The publicly released JAGMAN report lists “pilot error” as the primary cause, stating that Capt. Kuss was too low (3,196 feet) and was flying too fast (184 knots) before entering the Split-S maneuver after takeoff. The maneuver is supposed to be initiated at an altitude of no less than 3,500 feet above the ground and with an optimum airspeed of 125 to 135 knots. No mechanical or maintenance issues were discovered by the investigation.

The report also gives numerous recommendations for ways to learn from the crash and improve safety, such as reviewing and implementing changes to the Blue Angel’s Standard Operation Procedures. The Split-S maneuver will not be performed in 2016 and will be reviewed before the 2017 season to potentially add extra safeguards. More specific training is urged for team members as well, including reviews of when to abort a maneuver.

In the report, Capt. Kuss’ was rightfully recognized for his exceptional Navy career and his passion for showcasing Naval aviation. Vice Admiral Mike Shoemaker, Commander of Naval Air Force, U.S. Pacific Fleet said “Capt. Kuss represented the best and brightest of Naval Aviation. His loss is devastating and felt across the Naval Aviation Community.” The investigation determined that Capt. Kuss died in the line of duty and not due to misconduct.

In the hours and days following the crash, countless people expressed their sadness over the loss of Blue Angel 6 and shared their stories of how he touched their lives. Capt. Kuss memory will forever live in the lives of the children and people he connected with during his time with the Blue Angels.

Just FIVE Public Appearances Remain For USAF F-4 Phantoms, Including Final Flight Event In December

posted in: Airshows, Military, Popular Posts | 60
USAF F-4 Phantom Departure
USAF F-4 Phantoms departed EAA AirVenture Oshkosh for the last time this July.

Update: 9/20/16 – Although the Fort Worth Alliance Airshow asked to be removed from this post last week, we have reconfirmed that two Phantoms plan to attend the show and have re-added it to the schedule.

We have already reported that 2016 is the final year for USAF-operated F-4 Phantoms, but we are happy to report that they will go out with a public celebration of their service. As announced by F-4 pilot Ron ‘Elvis’ King at EAA AirVenture, there are plans to fly the last remaining F-4s in Holloman Air Force Base on December 20th this year. He estimates that four Phantoms will take part in the event. There will be multiple flybys and some supersonic flying, as well as a Phinal Phantom formation of four F-4s.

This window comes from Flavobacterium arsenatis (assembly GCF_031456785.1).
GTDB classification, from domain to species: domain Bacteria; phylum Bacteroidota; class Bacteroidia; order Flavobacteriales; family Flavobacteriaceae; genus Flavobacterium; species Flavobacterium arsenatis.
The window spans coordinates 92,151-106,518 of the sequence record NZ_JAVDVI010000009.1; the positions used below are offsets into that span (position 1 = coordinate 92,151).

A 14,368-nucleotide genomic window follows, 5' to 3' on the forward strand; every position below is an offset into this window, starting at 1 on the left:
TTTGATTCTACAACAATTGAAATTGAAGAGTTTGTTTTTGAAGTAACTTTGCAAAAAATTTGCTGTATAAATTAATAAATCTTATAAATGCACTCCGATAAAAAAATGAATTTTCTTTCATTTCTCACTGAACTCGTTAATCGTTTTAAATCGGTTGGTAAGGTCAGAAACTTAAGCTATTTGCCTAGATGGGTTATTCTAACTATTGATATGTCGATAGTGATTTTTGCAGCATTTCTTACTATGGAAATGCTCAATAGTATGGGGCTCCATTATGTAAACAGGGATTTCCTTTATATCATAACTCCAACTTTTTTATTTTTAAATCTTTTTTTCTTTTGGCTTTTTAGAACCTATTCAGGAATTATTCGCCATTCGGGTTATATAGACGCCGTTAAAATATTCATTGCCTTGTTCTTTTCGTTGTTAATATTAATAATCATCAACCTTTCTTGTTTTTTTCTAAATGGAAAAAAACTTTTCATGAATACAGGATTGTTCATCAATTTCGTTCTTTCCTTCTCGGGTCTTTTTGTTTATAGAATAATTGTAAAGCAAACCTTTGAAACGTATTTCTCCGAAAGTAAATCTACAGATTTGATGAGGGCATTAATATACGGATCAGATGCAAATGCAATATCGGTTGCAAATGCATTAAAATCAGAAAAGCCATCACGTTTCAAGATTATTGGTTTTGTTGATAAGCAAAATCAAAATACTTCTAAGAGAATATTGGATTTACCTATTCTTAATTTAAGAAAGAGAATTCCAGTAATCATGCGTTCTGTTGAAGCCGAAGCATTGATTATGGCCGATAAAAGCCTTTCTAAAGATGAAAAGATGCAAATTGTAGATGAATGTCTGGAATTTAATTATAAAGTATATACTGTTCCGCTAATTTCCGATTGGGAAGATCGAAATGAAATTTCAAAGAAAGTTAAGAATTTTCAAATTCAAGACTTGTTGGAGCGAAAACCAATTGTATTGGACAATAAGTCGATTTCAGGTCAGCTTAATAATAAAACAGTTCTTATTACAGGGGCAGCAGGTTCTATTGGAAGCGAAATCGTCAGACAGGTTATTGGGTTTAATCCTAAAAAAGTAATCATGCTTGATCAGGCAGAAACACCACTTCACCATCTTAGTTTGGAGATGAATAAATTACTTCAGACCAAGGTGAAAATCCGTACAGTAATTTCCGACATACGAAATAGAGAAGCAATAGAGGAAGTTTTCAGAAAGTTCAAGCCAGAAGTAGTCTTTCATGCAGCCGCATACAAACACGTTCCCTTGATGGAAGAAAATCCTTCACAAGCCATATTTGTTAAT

The aircraft will also be making several other public appearances this year before this final send off. The most recent plans include just four stops; three of them airshows and one a NASCAR race flyover. As always, and especially with these old jets, the appearances are subject to change at any time due to weather, mechanical issues, or operational scheduling.

16-19 Sep – Reno, NV
23-26 Sep – MCAS Miramar, CA
14-17 Oct – Ft. Worth Alliance, TX
6 Nov – NASCAR Sprint Cup Flyby at Texas Motor Speedway
10-14 Nov – Nellis AFB, NV

Holloman Air Force Base is located near Alamogordo, New Mexico and is home to multiple flight groups such as F-16s of the 54th Fighter Group and the German Air Force Flying Training Center of the German Luftwaffe.

The Phantoms at Holloman Air Force Base are QF-4 Phantom target drones. As of EAA AirVenture 2016, 20 QF-4s remained in inventory. Not all of them will be completely destroyed, but members of the QF-4 program were told that they will need to get rid of the Phantoms one way or another. Once they are gone, the only remaining F-4 Phantom that will be airworthy in the United States is the one owned by the Collings Foundation, which has had mechanical issues for several years.

USAF F-4 PhantomUSAF F-4 Phantom

The date is currently tentative and is subject to change, but the pilots want to get the word out. So mark your calendars; USAF F-4 Phantoms will have one last hurrah in New Mexico before signing off for good this December.

For those who can’t make it, rest assured that AirshowStuff will have plenty of F-4 footage coming, including more exclusive cockpit footage!

Phantom Finale: The Last Remaining USAF F-4 Pilot On The End Of A Legend

USAF F-4 Phantom II Afterburner Takeoff

It goes without saying that the McDonnell-Douglas F-4 Phantom II has had an incredible impact on American aviation, one that carries it into modern aviation legend. One of the most iconic aircraft ever built, nearly everyone involved with aviation and the military has a story relating to the F-4. Unfortunately this American classic is rapidly approaching its final days*, at least in the US.

In April of 1996, the last operational US Air Force/Air National Guard F-4 flight was conducted, marking the end of the Phantom II’s active career. It continued to serve its country as a remotely-piloted target drone, but now even that mission is coming to an end. We met up with likely the last ever USAF F-4 pilot, Lieutenant Colonel Ron “Elvis” King of the 82nd Aerial Target Squadron, Detachment 1, while he was displaying one of the 21 remaining Phantoms at the Spirit of St. Louis Air Show & STEM Expo on May 14-15 2016. Lt. Col. King was kind enough to talk with AirshowStuff about the status of the target drone program, flying the F-4, and his job overseeing the final days of the famed Phantom.